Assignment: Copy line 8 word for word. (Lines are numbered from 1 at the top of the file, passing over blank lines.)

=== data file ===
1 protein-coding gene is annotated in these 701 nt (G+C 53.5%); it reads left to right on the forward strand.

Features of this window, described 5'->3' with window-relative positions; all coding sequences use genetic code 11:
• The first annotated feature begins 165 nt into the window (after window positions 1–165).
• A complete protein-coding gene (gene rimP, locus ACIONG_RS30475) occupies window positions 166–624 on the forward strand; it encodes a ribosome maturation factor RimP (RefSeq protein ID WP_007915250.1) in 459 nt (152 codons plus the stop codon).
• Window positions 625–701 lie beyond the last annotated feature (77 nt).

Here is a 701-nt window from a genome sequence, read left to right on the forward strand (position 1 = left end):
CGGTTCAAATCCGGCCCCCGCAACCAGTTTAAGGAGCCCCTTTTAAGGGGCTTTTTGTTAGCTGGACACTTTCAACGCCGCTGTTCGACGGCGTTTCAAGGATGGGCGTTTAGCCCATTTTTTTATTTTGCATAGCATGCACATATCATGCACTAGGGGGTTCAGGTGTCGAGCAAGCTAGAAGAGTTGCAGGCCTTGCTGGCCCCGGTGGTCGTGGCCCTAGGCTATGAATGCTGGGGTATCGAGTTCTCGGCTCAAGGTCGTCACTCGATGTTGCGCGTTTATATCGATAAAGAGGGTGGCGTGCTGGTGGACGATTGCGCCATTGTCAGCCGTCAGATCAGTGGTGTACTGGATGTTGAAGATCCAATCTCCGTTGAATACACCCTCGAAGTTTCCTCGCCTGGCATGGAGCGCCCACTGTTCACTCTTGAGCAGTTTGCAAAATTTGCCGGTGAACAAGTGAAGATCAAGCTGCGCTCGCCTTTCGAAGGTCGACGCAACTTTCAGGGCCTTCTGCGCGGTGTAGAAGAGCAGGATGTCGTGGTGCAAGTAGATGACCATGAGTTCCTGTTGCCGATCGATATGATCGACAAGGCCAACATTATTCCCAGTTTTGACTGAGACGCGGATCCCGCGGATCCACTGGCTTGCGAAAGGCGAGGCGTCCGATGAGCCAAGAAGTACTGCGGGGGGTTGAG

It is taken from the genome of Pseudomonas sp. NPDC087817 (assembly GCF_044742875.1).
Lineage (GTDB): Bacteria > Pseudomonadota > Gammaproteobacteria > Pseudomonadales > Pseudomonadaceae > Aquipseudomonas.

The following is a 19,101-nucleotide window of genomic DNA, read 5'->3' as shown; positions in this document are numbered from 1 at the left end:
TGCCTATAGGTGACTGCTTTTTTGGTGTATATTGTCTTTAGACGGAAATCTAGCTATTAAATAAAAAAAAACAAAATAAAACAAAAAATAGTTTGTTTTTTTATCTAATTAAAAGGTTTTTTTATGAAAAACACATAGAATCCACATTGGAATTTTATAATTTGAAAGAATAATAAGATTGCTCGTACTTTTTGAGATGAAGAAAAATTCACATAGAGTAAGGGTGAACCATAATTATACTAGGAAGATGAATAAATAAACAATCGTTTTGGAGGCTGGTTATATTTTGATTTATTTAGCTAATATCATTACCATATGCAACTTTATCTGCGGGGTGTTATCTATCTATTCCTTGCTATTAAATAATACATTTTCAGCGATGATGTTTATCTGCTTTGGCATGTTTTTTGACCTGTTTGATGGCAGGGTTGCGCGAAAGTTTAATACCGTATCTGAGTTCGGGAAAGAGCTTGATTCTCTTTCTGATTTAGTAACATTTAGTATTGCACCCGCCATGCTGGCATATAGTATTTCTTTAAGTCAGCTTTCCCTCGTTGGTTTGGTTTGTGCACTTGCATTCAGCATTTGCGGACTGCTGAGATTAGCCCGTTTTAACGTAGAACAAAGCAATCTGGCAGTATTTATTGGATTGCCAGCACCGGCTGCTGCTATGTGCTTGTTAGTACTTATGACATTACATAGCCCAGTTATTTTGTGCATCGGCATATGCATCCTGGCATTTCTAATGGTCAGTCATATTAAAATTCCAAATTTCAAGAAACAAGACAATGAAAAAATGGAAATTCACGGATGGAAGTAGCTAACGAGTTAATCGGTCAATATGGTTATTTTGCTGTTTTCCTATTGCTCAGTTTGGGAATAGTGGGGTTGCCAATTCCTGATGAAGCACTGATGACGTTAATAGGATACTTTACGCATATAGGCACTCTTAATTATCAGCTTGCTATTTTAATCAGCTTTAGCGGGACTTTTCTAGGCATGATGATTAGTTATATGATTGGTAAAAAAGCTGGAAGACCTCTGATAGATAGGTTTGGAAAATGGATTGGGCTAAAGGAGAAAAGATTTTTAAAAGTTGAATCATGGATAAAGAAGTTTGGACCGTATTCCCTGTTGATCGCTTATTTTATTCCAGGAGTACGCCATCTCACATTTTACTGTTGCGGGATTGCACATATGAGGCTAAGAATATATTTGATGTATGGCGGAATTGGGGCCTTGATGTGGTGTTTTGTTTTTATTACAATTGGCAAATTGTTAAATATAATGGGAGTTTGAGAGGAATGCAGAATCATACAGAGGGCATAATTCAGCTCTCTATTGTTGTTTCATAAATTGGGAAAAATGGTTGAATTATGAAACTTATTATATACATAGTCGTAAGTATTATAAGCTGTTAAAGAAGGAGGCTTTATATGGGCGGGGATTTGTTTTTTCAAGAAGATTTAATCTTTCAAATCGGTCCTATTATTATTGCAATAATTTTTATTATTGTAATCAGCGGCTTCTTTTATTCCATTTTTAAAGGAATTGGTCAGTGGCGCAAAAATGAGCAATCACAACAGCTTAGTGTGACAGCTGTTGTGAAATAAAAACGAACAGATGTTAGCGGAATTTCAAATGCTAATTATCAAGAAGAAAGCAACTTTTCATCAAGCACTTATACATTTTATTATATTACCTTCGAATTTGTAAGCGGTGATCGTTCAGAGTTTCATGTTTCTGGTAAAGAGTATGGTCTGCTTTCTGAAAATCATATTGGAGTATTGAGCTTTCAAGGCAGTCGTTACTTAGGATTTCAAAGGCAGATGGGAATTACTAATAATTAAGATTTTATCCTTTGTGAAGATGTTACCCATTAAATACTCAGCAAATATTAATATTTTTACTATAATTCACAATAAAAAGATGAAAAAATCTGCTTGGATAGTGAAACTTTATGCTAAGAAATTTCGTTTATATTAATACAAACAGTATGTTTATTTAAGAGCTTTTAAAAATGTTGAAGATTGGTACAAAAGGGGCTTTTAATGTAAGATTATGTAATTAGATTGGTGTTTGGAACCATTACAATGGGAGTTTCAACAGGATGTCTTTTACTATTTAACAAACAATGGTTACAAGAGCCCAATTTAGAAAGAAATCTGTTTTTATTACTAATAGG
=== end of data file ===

It is taken from the genome of Pseudomonas sp. NPDC087817 (assembly GCF_044742875.1).